Harrison Will Help Linebackers Stay The Course
It was less than a month ago that James Harrison announced his retirement. A press conference was held and the former NFL Defensive Player of the Year officially retired as a Pittsburgh Steeler.
Less than 24 hours after the Steelers starting OLB Jarvis Jones fell to a wrist injury, the rumor mill immediately started churning out reports of Harrison’s return to football.
There were doubts, but fans had been clamouring to give Harrison a second chance, after he left the Steelers last season for a not-so-impressive stint with the Cincinnati Bengals. The team had given another look at DE Brett Keisel, another aging defensive star who many felt still had something left in the tank.
So why not Harrison?
The “Steelers West” (or as the NFL calls them, Arizona Cardinals) picked up the phone and were ready to try Harrison out in August, days before “Debo” decided to call it quits. The Cardinals made a similar inquiry for Keisel, which apparently forced the Steelers hand in signing the DE. Many felt the same patter was occurring, as current Arizona head coach (and former Steeler offensive coordinator) Bruce Arians, along with Arizona’s previous head coach (and former Steeler offensive coordinator) Ken Whisenhunt, had brought several former Pittsburgh players to the desert. However, Harrison would not follow in the steps of Jonathan Dwyer, Larry Foote or Brett Keisel: he would not sign with any team and instead hung up his pads to spend time with his children.
Fast forward a few weeks. Jarvis Jones gets injured. A vacancy is open, and with little free agent options available, a name synonymous with the Steelers defense is lying in wait. At first it seemed like nothing but a good rumor… until Harrison posted a video on his Instagram account, titled “I’ll give it one more year!” and asking his young boy if he’s like to see his father play football again. Harrison’s son gave the same answer as Steeler Nation: a resounding yes!
Now that the question of Harrison returning to the Steelers is answered, there are other questions that will need addressed. What exactly does James Harrison offer a team that was willing to move on from him a year before?
First, let’s be frank: I would be surprised if Harrison were a starter, or even a major contributor. Harrison’s workout ethic is well documented and I’m sure he’s kept himself in prime physical shape, however this differs from football shape. My doubts lie in how many snaps Harrison will play, not how he will play them.
Let’s make no mistake: the Steelers were already thin on OLB before Jones went down. This is similar to last season, where ILB was a problem area for the team. Undrafted Kion Wilson and 6th round rookie Vince Williams were left covering for Larry Foote, when Foote was lost for the season in the middle of kickoff weekend.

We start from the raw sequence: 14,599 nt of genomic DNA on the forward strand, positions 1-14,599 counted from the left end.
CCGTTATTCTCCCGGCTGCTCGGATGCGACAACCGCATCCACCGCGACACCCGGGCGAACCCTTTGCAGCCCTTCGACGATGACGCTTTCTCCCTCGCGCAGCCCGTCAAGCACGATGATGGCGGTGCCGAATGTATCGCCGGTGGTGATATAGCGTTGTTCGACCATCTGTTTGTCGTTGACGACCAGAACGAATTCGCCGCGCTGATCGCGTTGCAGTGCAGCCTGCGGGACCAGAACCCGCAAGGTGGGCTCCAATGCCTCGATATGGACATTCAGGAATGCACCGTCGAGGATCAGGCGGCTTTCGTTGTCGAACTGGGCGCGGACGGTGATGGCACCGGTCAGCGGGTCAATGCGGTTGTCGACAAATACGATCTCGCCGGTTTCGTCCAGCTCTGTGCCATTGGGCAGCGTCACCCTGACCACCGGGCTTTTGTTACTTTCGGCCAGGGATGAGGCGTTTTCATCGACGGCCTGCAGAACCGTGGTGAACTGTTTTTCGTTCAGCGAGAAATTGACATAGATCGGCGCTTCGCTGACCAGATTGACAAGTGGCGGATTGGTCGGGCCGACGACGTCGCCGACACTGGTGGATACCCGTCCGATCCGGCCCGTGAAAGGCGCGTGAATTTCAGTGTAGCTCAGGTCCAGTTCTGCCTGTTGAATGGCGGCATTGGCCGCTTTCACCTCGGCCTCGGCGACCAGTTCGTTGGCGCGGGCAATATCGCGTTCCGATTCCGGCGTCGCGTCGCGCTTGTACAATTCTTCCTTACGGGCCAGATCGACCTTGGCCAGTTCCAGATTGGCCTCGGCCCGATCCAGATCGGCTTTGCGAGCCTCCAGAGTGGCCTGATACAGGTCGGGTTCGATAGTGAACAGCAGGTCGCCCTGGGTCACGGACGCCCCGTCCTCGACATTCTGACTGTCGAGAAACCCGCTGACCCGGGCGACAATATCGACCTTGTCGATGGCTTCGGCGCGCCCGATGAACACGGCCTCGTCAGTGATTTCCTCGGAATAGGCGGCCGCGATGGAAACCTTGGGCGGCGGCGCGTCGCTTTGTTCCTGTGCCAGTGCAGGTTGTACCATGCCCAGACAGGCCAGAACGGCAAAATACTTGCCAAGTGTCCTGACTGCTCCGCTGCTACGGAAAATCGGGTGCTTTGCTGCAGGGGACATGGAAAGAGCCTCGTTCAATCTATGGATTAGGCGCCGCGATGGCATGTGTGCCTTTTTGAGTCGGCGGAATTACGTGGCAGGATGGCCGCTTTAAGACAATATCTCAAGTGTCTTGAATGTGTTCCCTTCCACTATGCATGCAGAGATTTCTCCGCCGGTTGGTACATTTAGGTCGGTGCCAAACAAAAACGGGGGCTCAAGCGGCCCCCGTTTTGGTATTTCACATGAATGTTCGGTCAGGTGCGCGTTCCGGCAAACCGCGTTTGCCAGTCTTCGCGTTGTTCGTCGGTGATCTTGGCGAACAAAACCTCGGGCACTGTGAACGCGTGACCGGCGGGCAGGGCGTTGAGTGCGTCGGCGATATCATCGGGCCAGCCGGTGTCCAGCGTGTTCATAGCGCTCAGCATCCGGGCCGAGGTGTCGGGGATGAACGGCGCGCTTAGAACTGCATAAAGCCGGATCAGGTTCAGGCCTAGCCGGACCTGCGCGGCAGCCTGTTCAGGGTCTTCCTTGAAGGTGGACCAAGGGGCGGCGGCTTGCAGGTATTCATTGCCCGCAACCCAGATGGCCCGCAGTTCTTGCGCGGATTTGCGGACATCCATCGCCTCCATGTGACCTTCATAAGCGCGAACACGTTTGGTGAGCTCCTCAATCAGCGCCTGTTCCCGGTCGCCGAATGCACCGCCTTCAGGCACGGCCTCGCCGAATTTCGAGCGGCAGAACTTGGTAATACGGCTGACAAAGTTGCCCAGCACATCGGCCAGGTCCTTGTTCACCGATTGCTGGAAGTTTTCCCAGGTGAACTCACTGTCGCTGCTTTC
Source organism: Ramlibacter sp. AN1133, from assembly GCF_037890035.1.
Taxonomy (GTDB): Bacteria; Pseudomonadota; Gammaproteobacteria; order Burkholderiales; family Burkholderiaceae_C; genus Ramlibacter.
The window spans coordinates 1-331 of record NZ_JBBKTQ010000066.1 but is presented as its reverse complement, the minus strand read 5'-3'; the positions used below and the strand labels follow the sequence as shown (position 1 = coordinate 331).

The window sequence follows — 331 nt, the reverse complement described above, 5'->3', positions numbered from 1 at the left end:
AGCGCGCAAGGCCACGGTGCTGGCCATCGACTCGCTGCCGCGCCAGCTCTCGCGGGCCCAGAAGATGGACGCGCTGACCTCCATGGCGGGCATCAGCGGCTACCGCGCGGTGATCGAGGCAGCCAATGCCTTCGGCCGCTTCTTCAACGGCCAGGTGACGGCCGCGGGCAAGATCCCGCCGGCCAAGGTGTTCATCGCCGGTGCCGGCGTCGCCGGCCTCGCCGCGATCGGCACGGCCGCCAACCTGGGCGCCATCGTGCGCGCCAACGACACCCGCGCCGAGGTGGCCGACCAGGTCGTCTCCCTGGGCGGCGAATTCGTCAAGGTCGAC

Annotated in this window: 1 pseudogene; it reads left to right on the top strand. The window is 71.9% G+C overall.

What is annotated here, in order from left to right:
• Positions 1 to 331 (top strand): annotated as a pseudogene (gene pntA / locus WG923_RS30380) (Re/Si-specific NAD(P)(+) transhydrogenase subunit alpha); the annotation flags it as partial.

This season, the team addressed depth at the inside position, with a combination of Sean Spence and Vince Williams offer a “next man up” option. The defense has the same option with free agent Arthur Moats, who will likely fill in where Jones left off. Moats did just that on Sunday Night, registering a sack and 3 solo tackles in very limited duty.
The problem lies in depth after Moats, of which there is none. With Jones placed on the IR with designation to return, should Moats or Worilds succumb to injury, the team would be left grasping at straws. Former 5th round pick Chris Carter was cut before the regular season, and subsequently signed with the Colts. Undrafted preseason phenom Howard Jones, who currently resides on the practice squad, is their only other option.
HoJo is still learning the ropes of a Dick LeBeau defense that James Harrison is already familiar with. Thus signing Harrison made the most sense for the team, giving them a reliable veteran who understands the system so well, he was selected to 5 Pro Bowls during his Pittsburgh tenure.
If Harrison can help the team make up a Jones’ contribution to the defense, he could put the cherry on top of the cake that is his career. When “Debo” last played with the Steelers in 2012, he accounted for 6 sacks and 49 tackles. He took a dip in production last season with the Bengals, though concerns should be alleviated by his lack of playing time, and moving to a 4-3 defensive scheme (Harrison still registered 2 sacks in only 10 starts with Cincinnati; Jarvis Jones accounted for 1 sack in 8 games last season.)
The comparisons will still be made as to whether Harrison still has “it” or if he’s a shell of his former self. As Post Gazette writer Ed Bouchette points out:
— Ed Bouchette (@EdBouchette) September 23, 2014
If Harrison is more of the former and not the latter, we could be in for a big surprise.